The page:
In addition, navigators do not receive any compensation from health insurance companies. Navigator organizations instead get funding from the health insurance exchange.

The table below lists the main differences between a health insurance agent and a health exchange navigator.

Health insurance agents make vs navigator – key differences

The ACA was enacted in 2010, which was designed to reduce healthcare costs to ensure that more American families can access health insurance. The law enables patients who may lack coverage due to pre-existing conditions or limited finances to get affordable insurance through their state’s health insurance marketplace.

Through these marketplaces, patients can choose from a range of health plans to suit their different needs. These include:

  • Health Maintenance Organization (HMO): Limits coverage to care from doctors who work for or are contracted with the HMO, except during an emergency. Plans may also require that a policyholder live or work in its service area to be eligible for coverage.
  • Exclusive Provider Organization (EPO): A managed care plan, which covers services only if the doctors, specialists, or hospitals are in the plan’s network, except in cases of emergency.
  • Point of Service (POS): Policyholders pay less if they access doctors, hospitals, and other healthcare providers belonging to the plan’s network. It also requires policyholders to get a referral from their primary care doctor to see a specialist.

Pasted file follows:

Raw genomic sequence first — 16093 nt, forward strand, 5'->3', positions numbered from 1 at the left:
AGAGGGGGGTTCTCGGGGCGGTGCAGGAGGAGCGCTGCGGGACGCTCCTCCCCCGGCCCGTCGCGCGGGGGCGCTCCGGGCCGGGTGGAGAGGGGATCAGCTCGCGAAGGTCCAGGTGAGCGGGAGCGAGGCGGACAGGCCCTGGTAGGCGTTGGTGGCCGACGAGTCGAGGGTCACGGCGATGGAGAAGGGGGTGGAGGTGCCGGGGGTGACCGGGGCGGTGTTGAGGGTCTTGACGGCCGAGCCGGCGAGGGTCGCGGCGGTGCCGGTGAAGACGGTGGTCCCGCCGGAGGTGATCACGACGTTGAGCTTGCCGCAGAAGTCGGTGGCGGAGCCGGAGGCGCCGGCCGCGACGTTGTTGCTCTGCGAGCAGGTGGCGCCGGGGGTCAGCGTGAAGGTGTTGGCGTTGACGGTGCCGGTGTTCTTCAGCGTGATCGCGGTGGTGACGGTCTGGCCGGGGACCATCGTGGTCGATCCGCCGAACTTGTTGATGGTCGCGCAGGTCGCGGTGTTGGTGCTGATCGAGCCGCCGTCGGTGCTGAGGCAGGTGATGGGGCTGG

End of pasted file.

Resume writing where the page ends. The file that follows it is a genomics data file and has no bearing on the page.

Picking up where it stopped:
• Preferred Provider Organization (PPO): Policyholders to pay less if they choose to get treatment from providers in the plan’s network, but they can also access doctors, hospitals, and providers outside of the network without a referral for an additional cost.

Health insurance plans are also available in four categories based on how the costs are split between the policyholder and the insurer. Also called the “metal tiers,” these plans are:

  1. Bronze: 60% health insurer, 40% policyholder
  2. Silver: 70% health insurer, 30% policyholder
  3. Gold: 80% health insurer, 20% policyholder
  4. Platinum: 90% health insurer, 10% policyholder

If you want to know what health insurance in the US covers, and how healthcare coverage works in other countries, you can check out our global health insurance guide.

Being a health insurance agent can be a rewarding career because it gives one an opportunity to help people in times of need and make a positive impact on their lives. If you want to pursue a career as a health insurance agent, the internet is a good place to start. Do a quick online search and you can find hundreds, if not thousands, of vacancies for health insurance agents.

Do you think being a health insurance agent is a worthwhile career? Were you surprised to learn how much health insurance agents make per policy? Share your thoughts in the comments section below.